Ok, that most likely won't make sense to anyone who never worked at the New Riverside Cafe, a now-defunct, collectively run vegetarian cafe in Minneapolis (from about 1972 to 1997?) I was a member of the collective from 1991 to 1993. It was a rich and most often maddening experience.
When they asked in my interview if I had any experience with consensus decision making I said, "well, I went to quaker school, and they made us do it in fourth grade" apparently close enough.
What I remember most there was the constant struggle to get 25-30 people who had grown up in the "real world" to really live into a system where they were responsible for their own work.
Our slogan, at some points was, "No Meat, No Bosses!" - which I liked very well. But consistently, various people would embrace the attitude of "no boss! great!! I guess I can come in late and slack off and no one will pester me!"
So, we discussed in collective meetings that it needed to be more like "30 bosses" than "no bosses" - that we needed to hold each other accountable, and take our own responsibilities seriously. The idea worked on some of us, slowly, but many simply wanted to see how long they could collect a paycheck before even their easygoing hippie friends would can their a**es.
I hear quakers here and there yearning for "leadership" - more and more questioning of the idea of not having paid ministers (or designated ministers at all? which I think is a distinction that we lost somewhere along the way...) many of us are perhaps feeling a bit like we're wandering in the wilderness, and we're hoping someone else will show up with a compass.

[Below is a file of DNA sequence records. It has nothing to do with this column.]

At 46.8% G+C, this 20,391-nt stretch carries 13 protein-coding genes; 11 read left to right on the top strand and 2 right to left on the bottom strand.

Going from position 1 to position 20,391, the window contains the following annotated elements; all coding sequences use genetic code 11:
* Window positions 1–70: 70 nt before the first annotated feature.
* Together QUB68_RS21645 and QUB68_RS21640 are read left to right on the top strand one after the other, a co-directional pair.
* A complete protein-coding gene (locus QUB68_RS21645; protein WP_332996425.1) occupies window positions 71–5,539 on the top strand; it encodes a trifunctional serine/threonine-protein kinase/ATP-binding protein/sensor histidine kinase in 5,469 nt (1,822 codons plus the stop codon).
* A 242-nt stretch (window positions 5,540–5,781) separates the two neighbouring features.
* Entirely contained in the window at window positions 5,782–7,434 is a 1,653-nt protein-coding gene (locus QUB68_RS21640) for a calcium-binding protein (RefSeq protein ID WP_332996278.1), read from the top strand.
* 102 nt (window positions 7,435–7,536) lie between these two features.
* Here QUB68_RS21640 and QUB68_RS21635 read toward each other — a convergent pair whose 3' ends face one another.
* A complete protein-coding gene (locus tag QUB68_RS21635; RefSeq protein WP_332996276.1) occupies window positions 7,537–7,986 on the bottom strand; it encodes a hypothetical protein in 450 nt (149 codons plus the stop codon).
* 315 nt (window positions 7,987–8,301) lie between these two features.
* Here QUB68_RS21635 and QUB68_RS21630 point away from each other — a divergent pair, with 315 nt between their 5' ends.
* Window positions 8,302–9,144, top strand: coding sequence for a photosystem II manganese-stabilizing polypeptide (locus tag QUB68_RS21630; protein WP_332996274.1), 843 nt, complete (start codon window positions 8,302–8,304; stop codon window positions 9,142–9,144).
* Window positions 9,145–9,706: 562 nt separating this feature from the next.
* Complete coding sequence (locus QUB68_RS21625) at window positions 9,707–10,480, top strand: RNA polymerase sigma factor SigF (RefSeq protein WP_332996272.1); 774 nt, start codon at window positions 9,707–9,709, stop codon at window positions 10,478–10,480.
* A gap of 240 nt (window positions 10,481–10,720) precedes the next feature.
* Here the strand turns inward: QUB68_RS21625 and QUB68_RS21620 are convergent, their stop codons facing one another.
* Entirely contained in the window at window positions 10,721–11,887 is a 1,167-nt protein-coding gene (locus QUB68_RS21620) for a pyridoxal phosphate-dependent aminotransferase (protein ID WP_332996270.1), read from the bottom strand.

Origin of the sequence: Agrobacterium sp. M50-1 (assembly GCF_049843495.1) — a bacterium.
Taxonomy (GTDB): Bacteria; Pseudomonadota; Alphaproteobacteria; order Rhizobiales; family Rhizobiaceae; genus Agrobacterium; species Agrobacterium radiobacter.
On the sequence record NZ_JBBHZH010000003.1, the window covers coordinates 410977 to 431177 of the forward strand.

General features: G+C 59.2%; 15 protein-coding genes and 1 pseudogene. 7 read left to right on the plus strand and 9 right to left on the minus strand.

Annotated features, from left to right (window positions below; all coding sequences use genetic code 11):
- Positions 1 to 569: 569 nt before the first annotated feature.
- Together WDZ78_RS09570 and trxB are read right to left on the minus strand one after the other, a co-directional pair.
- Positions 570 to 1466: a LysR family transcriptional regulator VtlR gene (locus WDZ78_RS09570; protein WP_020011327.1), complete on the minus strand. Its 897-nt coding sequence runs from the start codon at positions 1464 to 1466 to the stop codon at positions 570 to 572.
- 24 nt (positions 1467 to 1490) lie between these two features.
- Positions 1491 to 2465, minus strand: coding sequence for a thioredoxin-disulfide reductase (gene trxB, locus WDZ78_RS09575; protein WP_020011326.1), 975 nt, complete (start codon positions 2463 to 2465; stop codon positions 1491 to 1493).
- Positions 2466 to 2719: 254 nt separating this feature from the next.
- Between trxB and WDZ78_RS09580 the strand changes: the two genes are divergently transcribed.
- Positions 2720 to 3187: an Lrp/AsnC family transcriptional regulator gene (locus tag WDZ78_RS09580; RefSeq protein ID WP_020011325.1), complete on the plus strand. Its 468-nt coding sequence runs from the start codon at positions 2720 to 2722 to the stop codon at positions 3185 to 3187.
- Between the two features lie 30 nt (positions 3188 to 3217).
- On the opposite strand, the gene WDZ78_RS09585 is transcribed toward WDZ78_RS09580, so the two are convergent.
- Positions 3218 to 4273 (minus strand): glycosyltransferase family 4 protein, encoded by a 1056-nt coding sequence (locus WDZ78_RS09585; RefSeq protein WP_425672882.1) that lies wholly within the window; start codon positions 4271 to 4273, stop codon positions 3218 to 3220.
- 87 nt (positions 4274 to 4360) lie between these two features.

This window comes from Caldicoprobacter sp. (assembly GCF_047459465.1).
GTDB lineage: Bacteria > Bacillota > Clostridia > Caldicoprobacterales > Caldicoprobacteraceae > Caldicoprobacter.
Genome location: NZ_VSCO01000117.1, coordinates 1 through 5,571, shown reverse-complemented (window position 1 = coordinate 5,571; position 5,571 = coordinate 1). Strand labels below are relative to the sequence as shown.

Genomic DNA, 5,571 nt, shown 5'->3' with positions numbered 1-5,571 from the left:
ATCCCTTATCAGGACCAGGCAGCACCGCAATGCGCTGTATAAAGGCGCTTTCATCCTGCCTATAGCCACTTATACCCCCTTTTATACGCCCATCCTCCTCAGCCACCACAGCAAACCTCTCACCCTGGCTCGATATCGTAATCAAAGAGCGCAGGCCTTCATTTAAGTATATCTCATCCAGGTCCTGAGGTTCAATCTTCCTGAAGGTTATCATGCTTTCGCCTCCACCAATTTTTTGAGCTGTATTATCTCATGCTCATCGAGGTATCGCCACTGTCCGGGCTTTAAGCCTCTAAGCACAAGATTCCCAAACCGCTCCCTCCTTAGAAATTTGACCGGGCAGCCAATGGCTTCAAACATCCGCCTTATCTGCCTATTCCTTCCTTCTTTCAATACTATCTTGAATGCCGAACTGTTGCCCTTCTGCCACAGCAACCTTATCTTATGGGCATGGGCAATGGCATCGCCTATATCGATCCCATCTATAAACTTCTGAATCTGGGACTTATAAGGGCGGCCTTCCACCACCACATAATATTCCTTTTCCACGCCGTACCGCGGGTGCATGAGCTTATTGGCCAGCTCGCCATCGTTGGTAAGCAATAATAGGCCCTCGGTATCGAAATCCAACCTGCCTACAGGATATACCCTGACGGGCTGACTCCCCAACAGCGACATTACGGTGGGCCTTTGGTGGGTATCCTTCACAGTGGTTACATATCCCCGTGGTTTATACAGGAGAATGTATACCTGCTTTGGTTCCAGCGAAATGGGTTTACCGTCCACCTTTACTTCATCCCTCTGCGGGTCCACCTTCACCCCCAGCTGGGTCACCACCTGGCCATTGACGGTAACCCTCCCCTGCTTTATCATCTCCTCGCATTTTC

I value greatly the immanency of quaker faith - that no one is closer to God than another (well, that's part of my interpretation anyway).
The equality of it all can feel like quite a mess. Someone on Quaker-L recently admonished listmembers for failing to call a fellow listmember on something that most of us would say was clearly a delusion (but how do you ever know? Maybe God doesn't work the way that it seemed to you God did?) It is hard to stand up to each other and say "you are wrong" - or to find a way to say "that does NOT speak to my condition" in a way that furthers and deepens connection, rather than cutting it off.
I do not want hireling priests. I do not want hierarchies of power or holiness. And yet some do seem to be more organized, or to have greater insight into the truth of the spirit. Living with no bosses, no priests, feels much less stable, much less safe (a bit like being an orphan?) and yet it is so much more true (as far as I know) - it is worth living into the flux and chaos, in which is maybe found perfection.